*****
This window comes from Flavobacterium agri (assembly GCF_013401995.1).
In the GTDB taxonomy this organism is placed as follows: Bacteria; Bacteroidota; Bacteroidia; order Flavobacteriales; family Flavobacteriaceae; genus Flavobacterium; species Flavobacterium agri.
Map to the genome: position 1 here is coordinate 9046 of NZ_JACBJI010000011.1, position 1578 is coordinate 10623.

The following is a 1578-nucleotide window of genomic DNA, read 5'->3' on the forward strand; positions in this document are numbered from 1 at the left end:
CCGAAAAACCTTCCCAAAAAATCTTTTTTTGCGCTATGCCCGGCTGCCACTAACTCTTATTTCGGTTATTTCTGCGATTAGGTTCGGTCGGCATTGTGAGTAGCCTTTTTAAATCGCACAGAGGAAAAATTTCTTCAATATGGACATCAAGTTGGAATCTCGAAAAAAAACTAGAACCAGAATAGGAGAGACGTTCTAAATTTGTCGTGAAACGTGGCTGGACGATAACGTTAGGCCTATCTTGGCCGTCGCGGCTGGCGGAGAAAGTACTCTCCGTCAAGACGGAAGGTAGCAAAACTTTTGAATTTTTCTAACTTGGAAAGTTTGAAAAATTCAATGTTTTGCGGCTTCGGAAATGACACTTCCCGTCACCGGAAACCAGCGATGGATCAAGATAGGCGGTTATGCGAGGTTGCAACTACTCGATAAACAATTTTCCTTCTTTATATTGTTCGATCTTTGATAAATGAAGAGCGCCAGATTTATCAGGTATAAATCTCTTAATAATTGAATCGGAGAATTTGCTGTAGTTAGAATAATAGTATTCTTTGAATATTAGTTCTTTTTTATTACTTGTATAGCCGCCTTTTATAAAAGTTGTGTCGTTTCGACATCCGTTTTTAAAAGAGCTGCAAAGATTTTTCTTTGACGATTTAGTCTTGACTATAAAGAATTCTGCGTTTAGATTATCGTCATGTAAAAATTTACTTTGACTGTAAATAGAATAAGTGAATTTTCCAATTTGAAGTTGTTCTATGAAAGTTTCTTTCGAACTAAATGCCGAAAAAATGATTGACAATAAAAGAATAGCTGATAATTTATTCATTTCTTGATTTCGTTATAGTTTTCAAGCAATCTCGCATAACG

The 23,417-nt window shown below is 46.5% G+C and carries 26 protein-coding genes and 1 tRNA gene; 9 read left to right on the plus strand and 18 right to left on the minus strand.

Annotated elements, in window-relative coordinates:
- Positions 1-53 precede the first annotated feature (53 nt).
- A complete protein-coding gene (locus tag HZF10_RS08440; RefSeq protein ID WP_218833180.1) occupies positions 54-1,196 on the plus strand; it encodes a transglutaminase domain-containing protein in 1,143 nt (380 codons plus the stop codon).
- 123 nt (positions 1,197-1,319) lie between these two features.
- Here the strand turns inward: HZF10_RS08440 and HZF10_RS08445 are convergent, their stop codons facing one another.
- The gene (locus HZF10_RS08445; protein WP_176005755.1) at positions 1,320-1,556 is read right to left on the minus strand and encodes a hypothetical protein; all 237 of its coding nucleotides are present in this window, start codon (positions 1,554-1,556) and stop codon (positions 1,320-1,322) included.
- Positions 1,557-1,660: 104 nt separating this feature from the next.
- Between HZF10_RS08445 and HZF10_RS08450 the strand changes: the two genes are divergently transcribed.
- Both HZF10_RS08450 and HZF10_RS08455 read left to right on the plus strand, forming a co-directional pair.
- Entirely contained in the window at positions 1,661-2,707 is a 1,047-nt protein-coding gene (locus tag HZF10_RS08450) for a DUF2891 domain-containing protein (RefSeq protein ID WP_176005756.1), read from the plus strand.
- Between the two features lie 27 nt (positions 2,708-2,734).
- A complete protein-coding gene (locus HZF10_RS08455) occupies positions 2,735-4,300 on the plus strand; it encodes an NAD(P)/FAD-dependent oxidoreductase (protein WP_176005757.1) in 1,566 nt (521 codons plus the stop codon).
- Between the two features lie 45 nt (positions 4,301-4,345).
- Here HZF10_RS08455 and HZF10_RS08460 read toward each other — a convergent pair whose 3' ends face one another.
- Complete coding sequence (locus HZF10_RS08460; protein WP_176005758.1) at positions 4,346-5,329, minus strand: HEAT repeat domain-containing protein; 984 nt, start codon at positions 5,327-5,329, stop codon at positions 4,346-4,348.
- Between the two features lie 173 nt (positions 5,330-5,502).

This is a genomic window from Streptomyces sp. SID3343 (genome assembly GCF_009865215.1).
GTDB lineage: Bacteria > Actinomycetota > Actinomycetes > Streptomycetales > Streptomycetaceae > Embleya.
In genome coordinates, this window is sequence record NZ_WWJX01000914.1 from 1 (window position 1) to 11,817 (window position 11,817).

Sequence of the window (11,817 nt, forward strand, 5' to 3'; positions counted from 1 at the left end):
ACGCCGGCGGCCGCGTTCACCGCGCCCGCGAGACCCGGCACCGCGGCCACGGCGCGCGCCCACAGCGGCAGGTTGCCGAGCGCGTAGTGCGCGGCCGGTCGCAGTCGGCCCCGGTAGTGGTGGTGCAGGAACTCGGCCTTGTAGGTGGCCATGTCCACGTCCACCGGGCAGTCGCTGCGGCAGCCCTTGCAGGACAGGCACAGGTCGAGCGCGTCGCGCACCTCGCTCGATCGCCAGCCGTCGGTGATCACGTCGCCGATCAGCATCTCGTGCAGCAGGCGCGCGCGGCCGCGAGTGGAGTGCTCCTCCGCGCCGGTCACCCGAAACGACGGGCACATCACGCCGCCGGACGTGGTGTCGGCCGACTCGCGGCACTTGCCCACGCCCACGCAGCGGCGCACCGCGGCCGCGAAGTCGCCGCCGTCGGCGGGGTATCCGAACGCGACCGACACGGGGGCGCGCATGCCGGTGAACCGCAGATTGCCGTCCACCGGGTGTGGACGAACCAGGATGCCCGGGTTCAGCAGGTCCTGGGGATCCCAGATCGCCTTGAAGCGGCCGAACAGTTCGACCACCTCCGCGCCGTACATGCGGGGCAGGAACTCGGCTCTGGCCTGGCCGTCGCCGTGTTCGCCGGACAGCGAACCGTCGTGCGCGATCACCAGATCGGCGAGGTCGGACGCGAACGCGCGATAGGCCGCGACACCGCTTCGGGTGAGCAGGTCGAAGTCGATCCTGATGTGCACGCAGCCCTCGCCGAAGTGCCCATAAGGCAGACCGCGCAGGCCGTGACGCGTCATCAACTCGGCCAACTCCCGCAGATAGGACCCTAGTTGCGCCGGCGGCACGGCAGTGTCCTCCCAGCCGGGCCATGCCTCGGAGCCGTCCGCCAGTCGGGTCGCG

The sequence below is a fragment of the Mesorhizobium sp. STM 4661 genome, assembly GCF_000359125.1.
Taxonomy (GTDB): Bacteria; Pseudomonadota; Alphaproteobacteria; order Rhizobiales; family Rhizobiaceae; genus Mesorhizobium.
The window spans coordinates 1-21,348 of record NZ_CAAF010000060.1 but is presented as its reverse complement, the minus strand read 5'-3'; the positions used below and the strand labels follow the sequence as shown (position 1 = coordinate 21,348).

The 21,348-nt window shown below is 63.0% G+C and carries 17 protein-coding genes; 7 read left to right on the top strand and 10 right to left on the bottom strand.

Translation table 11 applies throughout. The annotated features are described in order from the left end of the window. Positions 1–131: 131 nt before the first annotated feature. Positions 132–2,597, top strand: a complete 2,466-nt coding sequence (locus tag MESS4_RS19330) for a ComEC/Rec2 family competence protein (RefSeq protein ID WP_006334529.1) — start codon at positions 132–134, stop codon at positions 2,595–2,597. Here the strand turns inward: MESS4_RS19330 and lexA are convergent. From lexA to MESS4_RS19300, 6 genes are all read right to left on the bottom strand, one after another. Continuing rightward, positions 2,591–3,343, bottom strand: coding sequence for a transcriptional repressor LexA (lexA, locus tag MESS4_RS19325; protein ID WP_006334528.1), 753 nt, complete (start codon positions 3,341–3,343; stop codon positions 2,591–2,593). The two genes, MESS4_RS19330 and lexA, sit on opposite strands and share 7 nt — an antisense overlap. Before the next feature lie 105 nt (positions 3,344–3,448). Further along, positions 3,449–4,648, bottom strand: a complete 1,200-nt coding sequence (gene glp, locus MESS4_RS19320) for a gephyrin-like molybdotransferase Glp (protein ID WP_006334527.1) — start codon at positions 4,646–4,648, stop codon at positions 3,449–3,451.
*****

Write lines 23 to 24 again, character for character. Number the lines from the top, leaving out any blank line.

This is a genomic window from Streptomyces sp. SID3343 (genome assembly GCF_009865215.1).
GTDB lineage: Bacteria > Actinomycetota > Actinomycetes > Streptomycetales > Streptomycetaceae > Embleya.